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General subscripting in array parallel statements

Quite often a parallel program needs to execute some code like

      FORALL (I = 1 : 50)  RES (I) = A (IND (I))
where A is one distributed array, and IND is some other distributed array. The special feature is that some subscript expressions (the subscripts for A in this case) are not a simple linear functions of the index variables. This operation cannot be reduced to the kind of a simple array assignment described in Section 1.1. Even in the most favourable case, when the arrays RES and IND are identically aligned, the data movement cannot be reduced to a single MPI collective operation.

Assuming RES and IND are aligned, the owner of the element RES(I) also owns the subscript IND(I). So the processor that holds the target variable of the assignment can compute where the required element of A lives. This is generally on some other processor. Unfortunately that other processor--the one that owns the A element--does not have the information to tell the value is required by the first processor. It seems that there must be at least two phases of communication--one in which the target processors send out requests to the owners of the required data, and one in which the owners return the data. The situation is illustrated in Figure 4 for the case


      REAL A(50)

      REAL RES(50)
      INTEGER IND(50)

      IND = (/ 5, 41, 7, ... /)
The first processor can deal with the assignment of the values A(5) and A(41) to the first two elements of RES locally. But the element A(7) lives on the third processor, and initially the third processor has no way to know that this element is needed by the first. Some two-way communication is needed.

Figure 4: Assignment involving an indirect reference.

There are many generalizations of this problem. The non-linear subscript expressions may appear on the left-hand-side rather than the right-hand-side:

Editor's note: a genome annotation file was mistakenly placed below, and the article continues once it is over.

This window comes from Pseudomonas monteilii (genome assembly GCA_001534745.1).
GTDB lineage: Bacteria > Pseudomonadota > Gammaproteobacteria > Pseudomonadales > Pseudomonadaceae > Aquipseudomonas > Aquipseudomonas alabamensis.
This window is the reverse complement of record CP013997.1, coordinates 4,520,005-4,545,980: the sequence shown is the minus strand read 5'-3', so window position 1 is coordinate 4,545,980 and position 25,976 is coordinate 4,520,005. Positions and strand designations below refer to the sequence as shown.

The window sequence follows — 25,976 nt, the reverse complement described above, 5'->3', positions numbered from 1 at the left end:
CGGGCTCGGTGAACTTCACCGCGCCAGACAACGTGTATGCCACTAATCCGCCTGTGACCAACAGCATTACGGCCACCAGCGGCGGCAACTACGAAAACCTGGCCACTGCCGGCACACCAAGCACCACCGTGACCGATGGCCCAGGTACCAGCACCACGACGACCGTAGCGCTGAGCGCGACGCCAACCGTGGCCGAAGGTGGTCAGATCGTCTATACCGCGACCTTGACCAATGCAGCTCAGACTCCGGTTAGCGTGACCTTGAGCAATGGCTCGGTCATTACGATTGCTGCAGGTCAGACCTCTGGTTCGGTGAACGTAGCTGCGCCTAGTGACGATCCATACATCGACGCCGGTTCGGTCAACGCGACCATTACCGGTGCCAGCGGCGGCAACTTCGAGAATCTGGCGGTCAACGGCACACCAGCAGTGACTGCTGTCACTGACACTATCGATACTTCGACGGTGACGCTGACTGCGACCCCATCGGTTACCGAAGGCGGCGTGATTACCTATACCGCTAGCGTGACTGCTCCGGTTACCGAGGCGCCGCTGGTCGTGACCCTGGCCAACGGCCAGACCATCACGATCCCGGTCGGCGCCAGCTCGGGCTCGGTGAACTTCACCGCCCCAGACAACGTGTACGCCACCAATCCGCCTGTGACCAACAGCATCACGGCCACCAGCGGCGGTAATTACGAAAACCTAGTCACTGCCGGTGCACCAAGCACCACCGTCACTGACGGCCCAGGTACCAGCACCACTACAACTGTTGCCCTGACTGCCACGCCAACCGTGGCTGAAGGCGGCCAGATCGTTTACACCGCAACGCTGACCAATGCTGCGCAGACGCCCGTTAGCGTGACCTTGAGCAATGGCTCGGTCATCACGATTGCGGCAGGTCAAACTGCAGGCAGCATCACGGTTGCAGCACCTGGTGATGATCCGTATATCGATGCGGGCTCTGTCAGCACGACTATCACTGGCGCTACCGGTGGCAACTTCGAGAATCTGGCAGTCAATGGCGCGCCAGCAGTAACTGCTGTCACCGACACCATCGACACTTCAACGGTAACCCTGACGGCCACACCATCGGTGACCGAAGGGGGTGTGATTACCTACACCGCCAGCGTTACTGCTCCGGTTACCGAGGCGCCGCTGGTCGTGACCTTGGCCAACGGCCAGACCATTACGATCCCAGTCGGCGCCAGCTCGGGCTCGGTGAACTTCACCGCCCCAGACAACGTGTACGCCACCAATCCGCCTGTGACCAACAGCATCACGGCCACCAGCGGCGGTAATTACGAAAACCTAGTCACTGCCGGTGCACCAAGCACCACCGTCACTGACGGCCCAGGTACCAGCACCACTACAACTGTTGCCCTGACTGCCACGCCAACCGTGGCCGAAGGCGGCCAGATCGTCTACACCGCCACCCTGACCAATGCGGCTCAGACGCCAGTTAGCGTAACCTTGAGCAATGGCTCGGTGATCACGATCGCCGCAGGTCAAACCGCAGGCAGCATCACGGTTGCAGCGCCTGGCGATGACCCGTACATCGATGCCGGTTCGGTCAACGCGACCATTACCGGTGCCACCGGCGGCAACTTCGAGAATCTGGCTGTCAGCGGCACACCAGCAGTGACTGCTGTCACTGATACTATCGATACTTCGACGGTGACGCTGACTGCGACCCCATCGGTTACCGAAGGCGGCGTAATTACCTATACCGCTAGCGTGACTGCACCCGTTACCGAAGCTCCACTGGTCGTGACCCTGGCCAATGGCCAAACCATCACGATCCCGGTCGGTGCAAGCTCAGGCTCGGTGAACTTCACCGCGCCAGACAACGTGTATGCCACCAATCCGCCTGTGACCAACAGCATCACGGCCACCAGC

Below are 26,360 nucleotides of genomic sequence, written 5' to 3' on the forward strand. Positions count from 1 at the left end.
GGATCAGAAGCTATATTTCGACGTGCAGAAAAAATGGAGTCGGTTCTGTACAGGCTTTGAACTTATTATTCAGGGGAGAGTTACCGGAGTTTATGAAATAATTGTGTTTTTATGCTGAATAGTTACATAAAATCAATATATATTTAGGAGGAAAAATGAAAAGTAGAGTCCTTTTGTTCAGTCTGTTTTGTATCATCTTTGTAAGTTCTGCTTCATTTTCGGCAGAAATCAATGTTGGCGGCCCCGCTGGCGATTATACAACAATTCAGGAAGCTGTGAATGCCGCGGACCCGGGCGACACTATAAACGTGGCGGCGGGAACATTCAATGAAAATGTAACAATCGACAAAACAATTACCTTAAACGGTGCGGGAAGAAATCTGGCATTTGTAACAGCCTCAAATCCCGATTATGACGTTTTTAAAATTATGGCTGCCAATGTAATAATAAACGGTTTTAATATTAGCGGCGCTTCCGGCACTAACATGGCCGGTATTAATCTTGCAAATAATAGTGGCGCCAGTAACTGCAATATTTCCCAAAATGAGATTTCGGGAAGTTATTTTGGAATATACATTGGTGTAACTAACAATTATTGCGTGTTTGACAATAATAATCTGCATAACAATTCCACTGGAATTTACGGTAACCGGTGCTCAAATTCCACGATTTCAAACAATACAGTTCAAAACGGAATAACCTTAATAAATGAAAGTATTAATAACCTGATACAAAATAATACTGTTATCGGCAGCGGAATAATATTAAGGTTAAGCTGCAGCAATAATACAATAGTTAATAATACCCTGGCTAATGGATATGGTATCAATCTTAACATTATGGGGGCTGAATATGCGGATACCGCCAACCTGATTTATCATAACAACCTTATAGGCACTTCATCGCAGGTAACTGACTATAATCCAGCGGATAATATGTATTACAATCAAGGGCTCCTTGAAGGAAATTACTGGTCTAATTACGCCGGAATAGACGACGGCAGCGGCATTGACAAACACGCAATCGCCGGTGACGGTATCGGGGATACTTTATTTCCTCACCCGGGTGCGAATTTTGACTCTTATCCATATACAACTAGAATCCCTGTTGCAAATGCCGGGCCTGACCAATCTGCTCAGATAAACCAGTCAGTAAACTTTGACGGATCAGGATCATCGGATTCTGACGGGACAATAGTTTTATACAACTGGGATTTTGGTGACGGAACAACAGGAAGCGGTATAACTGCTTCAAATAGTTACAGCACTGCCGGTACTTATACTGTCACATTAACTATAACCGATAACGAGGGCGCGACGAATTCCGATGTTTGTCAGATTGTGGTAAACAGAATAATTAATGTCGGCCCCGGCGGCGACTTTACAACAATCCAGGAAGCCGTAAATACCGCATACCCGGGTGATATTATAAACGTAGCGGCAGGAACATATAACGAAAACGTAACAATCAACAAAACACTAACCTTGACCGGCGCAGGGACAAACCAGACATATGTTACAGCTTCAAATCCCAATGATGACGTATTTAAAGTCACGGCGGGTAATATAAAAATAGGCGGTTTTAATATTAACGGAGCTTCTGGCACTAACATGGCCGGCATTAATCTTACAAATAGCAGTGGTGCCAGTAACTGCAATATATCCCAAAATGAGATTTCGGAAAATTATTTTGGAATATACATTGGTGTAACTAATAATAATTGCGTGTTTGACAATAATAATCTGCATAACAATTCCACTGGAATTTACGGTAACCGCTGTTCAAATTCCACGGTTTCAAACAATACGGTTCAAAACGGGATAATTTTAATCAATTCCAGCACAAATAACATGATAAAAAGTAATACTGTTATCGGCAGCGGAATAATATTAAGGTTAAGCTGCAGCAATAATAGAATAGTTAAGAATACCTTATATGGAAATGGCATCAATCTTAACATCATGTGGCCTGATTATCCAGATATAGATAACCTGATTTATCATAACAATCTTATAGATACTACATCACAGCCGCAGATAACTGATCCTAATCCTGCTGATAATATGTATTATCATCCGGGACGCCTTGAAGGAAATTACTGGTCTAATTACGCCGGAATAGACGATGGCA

FORALL (I = 1 : 50)  RES (IND (I)) = A (I)
(More generally, non-linear subscripts may appear on both sides.) The non-linear subscript may be a function or expression rather than an indirection array. The irregularly subscripted arrays may be multidimensional:
      FORALL (I = 1 : 50)  RES (I) = A (IND1 (I), IND2(I))
As a special case it may be that the subscripts are actually be linear, but because the subscripts in orthogonal dimensions are not independent, the assignment can still not be reduced to a simple array assignment:
      FORALL (I = 1 : 50)  RES (I) = A (I, I)
The loop itself may be multidimensional:
      FORALL (I = 1 : 50, J = 1 : 50)  RES (I, J) = A (IND (I, J))
These examples are special cases of two (rather complicated) general families:

      FORALL ($i_1$ = 1 : $n_1$, ..., $i_R$ = 1 : $n_R$) 

& RES ($i_1, \ldots, i_R$) = SRC ($\mbox{\tt IND}_1$ ($i_1, \ldots, i_{R}$), ...,$\mbox{\tt IND}_{S}$ ($i_1, \ldots, i_R$))
where the IND arrays are aligned with the RES array, and

      FORALL ($i_1$ = 1 : $n_1$, ..., $i_S$ = 1 : $n_S$) 

& RES ($\mbox{\tt IND}_1$ ($i_1, \ldots, i_{S}$), ..., $\mbox{\tt IND}_{R}$ ($i_1, \ldots, i_S$)) = SRC ($i_1, \ldots, i_S$)
where the IND arrays are aligned with the SRC array. We will call these generalized gather and generalized scatter operations respectively3. A large class of FORALL statements can be reduced to a series of generalized gather and scatter operations, interspersed with some ordinary array assignments (although there is no guarantee that this is always the most efficient way to translate a FORALL statement).

next up previous contents
Next: Accessing remote data in Up: Patterns of communication Previous: Reductions and other transformational   Contents
Bryan Carpenter 2002-07-12